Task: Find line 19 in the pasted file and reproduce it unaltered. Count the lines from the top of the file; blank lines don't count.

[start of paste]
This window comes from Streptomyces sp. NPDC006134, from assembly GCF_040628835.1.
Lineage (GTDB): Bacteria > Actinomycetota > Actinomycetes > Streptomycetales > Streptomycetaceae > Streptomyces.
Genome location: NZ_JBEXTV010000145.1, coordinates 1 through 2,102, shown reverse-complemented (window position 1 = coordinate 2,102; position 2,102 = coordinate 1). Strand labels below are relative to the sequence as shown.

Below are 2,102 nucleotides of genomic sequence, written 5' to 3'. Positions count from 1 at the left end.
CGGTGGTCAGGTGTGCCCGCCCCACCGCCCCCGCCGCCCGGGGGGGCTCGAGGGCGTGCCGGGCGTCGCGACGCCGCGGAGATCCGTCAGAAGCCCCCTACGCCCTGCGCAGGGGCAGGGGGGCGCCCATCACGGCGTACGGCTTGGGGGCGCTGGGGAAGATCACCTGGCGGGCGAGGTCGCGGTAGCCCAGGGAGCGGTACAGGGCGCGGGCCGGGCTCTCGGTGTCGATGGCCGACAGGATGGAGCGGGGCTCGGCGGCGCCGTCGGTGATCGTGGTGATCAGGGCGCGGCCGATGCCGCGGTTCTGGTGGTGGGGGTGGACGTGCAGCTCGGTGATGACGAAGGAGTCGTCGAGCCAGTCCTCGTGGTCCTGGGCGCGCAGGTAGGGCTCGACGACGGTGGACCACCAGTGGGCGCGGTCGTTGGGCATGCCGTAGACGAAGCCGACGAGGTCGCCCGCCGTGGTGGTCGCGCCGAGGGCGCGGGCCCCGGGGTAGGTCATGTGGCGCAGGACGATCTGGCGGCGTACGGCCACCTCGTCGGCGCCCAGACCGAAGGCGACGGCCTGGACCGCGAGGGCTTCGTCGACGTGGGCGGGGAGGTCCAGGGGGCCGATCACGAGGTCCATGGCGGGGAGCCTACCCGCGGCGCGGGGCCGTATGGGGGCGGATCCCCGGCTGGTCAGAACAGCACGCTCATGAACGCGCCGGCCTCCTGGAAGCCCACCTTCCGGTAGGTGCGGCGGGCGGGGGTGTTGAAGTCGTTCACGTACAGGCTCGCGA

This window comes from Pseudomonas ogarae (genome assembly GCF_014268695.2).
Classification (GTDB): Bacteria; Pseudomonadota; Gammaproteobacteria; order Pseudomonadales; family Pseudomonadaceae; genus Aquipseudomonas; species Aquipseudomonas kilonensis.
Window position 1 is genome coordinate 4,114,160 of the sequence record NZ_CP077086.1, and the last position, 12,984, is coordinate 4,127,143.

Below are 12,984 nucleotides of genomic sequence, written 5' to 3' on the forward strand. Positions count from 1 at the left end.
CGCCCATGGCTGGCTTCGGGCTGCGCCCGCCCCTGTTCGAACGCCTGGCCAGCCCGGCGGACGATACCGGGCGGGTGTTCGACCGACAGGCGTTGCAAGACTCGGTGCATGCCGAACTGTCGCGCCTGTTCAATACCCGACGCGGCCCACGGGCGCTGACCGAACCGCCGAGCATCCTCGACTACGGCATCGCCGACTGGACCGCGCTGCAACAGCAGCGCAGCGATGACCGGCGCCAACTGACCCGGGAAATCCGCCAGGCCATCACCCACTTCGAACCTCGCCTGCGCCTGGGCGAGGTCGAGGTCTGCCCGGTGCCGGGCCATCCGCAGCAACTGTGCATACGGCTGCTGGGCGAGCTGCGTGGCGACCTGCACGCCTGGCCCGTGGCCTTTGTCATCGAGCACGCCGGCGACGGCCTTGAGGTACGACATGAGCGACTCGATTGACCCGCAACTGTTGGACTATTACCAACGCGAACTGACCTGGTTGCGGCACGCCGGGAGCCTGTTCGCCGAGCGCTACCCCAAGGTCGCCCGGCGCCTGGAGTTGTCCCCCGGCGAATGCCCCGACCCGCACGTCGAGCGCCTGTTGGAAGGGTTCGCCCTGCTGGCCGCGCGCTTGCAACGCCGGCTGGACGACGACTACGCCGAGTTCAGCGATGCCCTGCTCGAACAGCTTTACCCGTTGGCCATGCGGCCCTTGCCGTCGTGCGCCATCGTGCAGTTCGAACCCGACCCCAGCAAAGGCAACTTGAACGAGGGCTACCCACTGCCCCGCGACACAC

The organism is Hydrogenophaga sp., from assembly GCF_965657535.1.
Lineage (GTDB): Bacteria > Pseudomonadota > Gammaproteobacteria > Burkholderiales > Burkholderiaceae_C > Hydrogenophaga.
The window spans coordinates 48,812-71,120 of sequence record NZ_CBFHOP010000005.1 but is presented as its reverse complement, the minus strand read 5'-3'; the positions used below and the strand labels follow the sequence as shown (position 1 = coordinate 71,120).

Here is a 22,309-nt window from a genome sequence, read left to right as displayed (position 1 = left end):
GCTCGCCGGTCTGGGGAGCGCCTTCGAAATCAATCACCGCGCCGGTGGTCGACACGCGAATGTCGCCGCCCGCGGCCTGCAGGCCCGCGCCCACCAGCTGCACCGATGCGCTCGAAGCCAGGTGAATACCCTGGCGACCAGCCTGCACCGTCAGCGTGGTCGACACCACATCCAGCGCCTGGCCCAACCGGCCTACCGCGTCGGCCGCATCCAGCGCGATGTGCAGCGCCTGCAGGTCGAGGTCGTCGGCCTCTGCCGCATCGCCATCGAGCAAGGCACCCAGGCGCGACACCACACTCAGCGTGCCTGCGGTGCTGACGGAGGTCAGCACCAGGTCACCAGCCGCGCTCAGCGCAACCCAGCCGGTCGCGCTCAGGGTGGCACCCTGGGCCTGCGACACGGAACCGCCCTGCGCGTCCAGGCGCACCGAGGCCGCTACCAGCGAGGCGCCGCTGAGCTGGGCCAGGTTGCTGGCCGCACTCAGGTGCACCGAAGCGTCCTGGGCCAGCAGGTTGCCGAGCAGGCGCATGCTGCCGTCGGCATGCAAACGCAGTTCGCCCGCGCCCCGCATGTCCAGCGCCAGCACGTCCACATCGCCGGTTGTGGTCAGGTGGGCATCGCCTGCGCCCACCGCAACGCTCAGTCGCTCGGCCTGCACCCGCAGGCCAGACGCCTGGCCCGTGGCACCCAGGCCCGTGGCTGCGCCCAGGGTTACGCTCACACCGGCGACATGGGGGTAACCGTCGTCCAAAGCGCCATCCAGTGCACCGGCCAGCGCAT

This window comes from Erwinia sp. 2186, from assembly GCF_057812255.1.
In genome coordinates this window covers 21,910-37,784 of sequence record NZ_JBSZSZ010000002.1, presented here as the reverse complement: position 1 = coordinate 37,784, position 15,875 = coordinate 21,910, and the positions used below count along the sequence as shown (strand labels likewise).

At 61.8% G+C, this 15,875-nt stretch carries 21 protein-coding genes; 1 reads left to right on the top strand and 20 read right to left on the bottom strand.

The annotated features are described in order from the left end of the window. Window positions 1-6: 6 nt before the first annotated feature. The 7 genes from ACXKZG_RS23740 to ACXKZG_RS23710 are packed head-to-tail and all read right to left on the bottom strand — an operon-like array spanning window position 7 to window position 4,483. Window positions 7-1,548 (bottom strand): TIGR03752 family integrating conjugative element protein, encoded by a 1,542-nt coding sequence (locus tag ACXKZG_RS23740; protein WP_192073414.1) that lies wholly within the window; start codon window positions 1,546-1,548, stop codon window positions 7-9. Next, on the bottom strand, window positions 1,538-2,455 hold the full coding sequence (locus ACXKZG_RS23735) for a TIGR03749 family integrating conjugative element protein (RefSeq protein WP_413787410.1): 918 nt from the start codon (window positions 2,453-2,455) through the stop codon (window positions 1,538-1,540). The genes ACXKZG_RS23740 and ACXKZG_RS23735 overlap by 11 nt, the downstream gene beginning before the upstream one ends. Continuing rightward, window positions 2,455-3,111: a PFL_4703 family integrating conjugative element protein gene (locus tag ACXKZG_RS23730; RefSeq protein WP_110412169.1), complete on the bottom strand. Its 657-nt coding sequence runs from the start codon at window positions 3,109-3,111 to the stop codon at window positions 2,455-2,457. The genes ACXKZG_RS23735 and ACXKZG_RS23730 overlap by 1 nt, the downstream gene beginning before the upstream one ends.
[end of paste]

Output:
The annotated features are described in order from the left end of the window. Window positions 1-6: 6 nt before the first annotated feature. The 7 genes from ACXKZG_RS23740 to ACXKZG_RS23710 are packed head-to-tail and all read right to left on the bottom strand — an operon-like array spanning window position 7 to window position 4,483. Window positions 7-1,548 (bottom strand): TIGR03752 family integrating conjugative element protein, encoded by a 1,542-nt coding sequence (locus tag ACXKZG_RS23740; protein WP_192073414.1) that lies wholly within the window; start codon window positions 1,546-1,548, stop codon window positions 7-9. Next, on the bottom strand, window positions 1,538-2,455 hold the full coding sequence (locus ACXKZG_RS23735) for a TIGR03749 family integrating conjugative element protein (RefSeq protein WP_413787410.1): 918 nt from the start codon (window positions 2,453-2,455) through the stop codon (window positions 1,538-1,540). The genes ACXKZG_RS23740 and ACXKZG_RS23735 overlap by 11 nt, the downstream gene beginning before the upstream one ends. Continuing rightward, window positions 2,455-3,111: a PFL_4703 family integrating conjugative element protein gene (locus tag ACXKZG_RS23730; RefSeq protein WP_110412169.1), complete on the bottom strand. Its 657-nt coding sequence runs from the start codon at window positions 3,109-3,111 to the stop codon at window positions 2,455-2,457. The genes ACXKZG_RS23735 and ACXKZG_RS23730 overlap by 1 nt, the downstream gene beginning before the upstream one ends.